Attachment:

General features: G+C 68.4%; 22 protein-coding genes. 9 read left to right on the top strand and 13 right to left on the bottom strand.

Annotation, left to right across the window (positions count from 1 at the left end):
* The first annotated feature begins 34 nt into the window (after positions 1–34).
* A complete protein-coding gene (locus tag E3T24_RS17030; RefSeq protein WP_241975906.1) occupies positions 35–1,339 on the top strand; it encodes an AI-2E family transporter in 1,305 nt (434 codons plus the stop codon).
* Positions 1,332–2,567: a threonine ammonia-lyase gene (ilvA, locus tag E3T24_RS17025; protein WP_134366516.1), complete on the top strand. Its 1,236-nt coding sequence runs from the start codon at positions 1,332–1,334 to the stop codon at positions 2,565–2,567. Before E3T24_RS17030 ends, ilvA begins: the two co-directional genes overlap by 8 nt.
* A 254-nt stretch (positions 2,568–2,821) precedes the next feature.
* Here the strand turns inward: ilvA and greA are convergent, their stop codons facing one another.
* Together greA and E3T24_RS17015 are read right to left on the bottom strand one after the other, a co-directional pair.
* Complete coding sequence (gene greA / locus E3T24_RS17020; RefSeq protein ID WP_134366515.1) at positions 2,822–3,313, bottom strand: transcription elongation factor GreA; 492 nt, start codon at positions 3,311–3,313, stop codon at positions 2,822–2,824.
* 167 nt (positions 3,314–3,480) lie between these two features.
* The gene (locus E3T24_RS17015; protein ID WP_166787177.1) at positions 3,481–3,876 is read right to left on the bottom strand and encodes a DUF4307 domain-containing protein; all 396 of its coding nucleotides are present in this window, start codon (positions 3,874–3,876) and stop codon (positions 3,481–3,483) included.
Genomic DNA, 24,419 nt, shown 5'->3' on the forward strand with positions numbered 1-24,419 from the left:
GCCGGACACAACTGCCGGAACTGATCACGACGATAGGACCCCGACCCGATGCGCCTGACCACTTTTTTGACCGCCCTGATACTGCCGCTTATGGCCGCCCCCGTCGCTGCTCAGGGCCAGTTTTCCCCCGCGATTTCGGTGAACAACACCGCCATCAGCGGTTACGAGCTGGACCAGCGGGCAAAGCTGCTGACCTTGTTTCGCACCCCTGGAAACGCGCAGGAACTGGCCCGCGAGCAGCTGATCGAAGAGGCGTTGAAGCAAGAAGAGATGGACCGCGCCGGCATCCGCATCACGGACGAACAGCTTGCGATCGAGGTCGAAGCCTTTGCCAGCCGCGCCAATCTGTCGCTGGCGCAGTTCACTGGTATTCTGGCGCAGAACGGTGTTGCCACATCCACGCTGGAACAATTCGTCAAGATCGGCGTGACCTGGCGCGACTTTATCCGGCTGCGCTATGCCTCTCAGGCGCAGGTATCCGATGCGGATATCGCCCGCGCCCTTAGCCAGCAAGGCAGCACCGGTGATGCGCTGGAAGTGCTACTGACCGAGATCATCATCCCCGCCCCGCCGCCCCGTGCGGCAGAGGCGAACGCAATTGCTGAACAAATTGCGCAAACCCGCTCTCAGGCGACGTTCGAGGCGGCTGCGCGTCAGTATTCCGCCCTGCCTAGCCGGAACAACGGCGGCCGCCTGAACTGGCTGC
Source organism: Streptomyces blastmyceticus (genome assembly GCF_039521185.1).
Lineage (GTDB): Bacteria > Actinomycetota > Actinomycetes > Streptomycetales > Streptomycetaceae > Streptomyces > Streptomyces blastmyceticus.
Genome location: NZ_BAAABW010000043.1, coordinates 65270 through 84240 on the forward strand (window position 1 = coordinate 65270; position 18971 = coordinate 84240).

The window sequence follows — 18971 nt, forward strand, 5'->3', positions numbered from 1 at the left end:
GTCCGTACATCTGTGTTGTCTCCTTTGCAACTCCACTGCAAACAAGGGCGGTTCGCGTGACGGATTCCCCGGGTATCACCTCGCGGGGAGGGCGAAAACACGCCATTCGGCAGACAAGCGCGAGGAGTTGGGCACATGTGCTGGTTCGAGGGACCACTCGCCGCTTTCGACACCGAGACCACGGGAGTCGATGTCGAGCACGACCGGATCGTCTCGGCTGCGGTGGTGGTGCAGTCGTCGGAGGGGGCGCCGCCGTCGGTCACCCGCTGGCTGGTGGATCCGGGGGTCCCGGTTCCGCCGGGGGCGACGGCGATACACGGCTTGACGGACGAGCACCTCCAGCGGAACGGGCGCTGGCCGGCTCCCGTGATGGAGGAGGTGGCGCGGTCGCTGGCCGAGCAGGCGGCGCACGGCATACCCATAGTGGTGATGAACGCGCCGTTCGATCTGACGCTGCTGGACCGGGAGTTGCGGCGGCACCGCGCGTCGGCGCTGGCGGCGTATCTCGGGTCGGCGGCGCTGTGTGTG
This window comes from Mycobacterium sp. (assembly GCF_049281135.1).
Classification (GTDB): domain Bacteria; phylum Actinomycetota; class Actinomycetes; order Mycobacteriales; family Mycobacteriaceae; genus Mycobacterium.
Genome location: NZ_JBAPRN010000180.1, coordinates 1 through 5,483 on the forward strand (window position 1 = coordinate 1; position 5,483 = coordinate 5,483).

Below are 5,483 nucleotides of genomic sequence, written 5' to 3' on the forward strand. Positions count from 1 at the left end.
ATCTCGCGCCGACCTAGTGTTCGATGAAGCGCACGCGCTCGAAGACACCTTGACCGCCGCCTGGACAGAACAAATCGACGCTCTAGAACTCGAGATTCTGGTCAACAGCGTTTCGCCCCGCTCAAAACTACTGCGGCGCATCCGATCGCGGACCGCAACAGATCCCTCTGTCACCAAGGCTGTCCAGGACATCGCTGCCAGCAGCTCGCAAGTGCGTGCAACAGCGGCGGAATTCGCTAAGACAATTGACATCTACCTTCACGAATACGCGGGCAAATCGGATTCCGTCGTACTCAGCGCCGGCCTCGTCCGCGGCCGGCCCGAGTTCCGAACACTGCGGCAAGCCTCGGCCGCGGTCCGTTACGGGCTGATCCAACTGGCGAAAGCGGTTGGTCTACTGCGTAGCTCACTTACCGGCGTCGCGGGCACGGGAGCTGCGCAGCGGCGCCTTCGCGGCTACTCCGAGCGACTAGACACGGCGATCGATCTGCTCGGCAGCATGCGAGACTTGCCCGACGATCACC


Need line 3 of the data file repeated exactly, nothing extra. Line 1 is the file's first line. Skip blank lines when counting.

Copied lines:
* The first annotated feature begins 34 nt into the window (after positions 1–34).